Research of the quarterly property market indices from 36 countries indicates that the property price downturn is now accelerating across the globe.

The quarterly data analysed by The Global Property Guide shows that house prices fell in 24 of the 36 countries in the year to the first quarter of 2012 and rose in only 12 of them.

But now in the first quarter alone the number of countries showing house price falls over the period has increased to 26 out of the 36.

The Global Property Guide (www.globalpropertyguide.com) uses prices adjusted for inflation. When nominal prices are used then only 20 countries out of the 36 show house price falls. Nominal figures are more likely to be used by those with a vested interest in property prices rising.

Of particular note are the ‘catastrophic’ falls in Ireland, where house prices have shown an inflation adjusted drop of 18.95% year on year to Q1/2012 on top of a 13.12% fall last year but now prices have dropped over 5% in the first quarter of 2012 alone.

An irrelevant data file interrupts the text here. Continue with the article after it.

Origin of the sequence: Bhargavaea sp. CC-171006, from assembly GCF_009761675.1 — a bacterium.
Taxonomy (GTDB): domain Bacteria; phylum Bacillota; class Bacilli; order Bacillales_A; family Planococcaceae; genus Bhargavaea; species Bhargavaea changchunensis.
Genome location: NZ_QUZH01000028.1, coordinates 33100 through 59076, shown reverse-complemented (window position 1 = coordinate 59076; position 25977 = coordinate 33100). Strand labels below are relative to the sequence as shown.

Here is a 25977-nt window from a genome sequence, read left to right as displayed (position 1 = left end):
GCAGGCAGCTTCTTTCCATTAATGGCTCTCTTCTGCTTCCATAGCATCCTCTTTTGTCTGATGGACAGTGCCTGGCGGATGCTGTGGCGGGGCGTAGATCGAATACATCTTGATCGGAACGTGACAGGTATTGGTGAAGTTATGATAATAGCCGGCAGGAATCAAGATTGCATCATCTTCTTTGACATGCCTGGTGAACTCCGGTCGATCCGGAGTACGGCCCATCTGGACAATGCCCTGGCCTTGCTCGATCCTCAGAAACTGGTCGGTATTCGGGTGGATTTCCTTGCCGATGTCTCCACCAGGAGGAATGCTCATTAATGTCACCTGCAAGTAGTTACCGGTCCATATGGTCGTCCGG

There were also ‘alarming’ falls in the European countries of Greece, Poland, Portugal, Spain, the Netherlands, and the Slovak Republic.

Whereas other European countries such as Finland, Turkey, Sweden and Latvia that had previously seen price stability or only a small downturn are now experiencing a deterioration of house prices.

The stronger housing markets were in Estonia, Austria, Switzerland, Norway, Russia and Iceland (who’d have believed that a couple of years ago?)

House prices in Delhi rose a staggering 24.41% year on year with Sao Paolo next with 18.7%.

The Global Property Guide says that most Asian housing markets are slowing when inflation is taken into account.

The message from this is that a house which is worth £150,000 this year and £150,000 next year is devaluing in real terms due to inflation. Simply put that is because £150,000 next year will buy you less food than it will this year.

Global Property Guide-2012Q1Note: Ukraine is missing from the above list, so only 35 countries are shown. Ukraine showed nominal falls of  2.51% year on year to Q1/2012 and 7.14% in the first quarter alone. When taking inflation into account this will be greater.

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